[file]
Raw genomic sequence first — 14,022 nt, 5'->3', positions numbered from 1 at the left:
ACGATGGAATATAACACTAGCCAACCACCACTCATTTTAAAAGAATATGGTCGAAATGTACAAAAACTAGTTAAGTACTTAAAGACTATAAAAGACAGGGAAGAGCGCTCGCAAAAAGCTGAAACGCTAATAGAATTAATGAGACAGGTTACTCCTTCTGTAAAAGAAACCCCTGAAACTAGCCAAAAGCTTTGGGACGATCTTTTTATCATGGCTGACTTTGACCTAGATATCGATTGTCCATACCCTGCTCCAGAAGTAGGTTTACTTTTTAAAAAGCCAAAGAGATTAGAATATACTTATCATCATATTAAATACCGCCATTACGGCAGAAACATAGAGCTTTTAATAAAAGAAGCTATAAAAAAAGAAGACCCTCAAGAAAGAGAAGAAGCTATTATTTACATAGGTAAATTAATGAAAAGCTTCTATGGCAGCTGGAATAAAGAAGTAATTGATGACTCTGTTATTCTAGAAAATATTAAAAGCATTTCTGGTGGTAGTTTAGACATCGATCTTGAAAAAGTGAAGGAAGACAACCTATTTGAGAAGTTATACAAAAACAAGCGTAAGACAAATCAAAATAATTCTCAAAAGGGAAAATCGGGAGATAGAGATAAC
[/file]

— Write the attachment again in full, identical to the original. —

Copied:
Raw genomic sequence first — 14,022 nt, 5'->3', positions numbered from 1 at the left:
ACGATGGAATATAACACTAGCCAACCACCACTCATTTTAAAAGAATATGGTCGAAATGTACAAAAACTAGTTAAGTACTTAAAGACTATAAAAGACAGGGAAGAGCGCTCGCAAAAAGCTGAAACGCTAATAGAATTAATGAGACAGGTTACTCCTTCTGTAAAAGAAACCCCTGAAACTAGCCAAAAGCTTTGGGACGATCTTTTTATCATGGCTGACTTTGACCTAGATATCGATTGTCCATACCCTGCTCCAGAAGTAGGTTTACTTTTTAAAAAGCCAAAGAGATTAGAATATACTTATCATCATATTAAATACCGCCATTACGGCAGAAACATAGAGCTTTTAATAAAAGAAGCTATAAAAAAAGAAGACCCTCAAGAAAGAGAAGAAGCTATTATTTACATAGGTAAATTAATGAAAAGCTTCTATGGCAGCTGGAATAAAGAAGTAATTGATGACTCTGTTATTCTAGAAAATATTAAAAGCATTTCTGGTGGTAGTTTAGACATCGATCTTGAAAAAGTGAAGGAAGACAACCTATTTGAGAAGTTATACAAAAACAAGCGTAAGACAAATCAAAATAATTCTCAAAAGGGAAAATCGGGAGATAGAGATAAC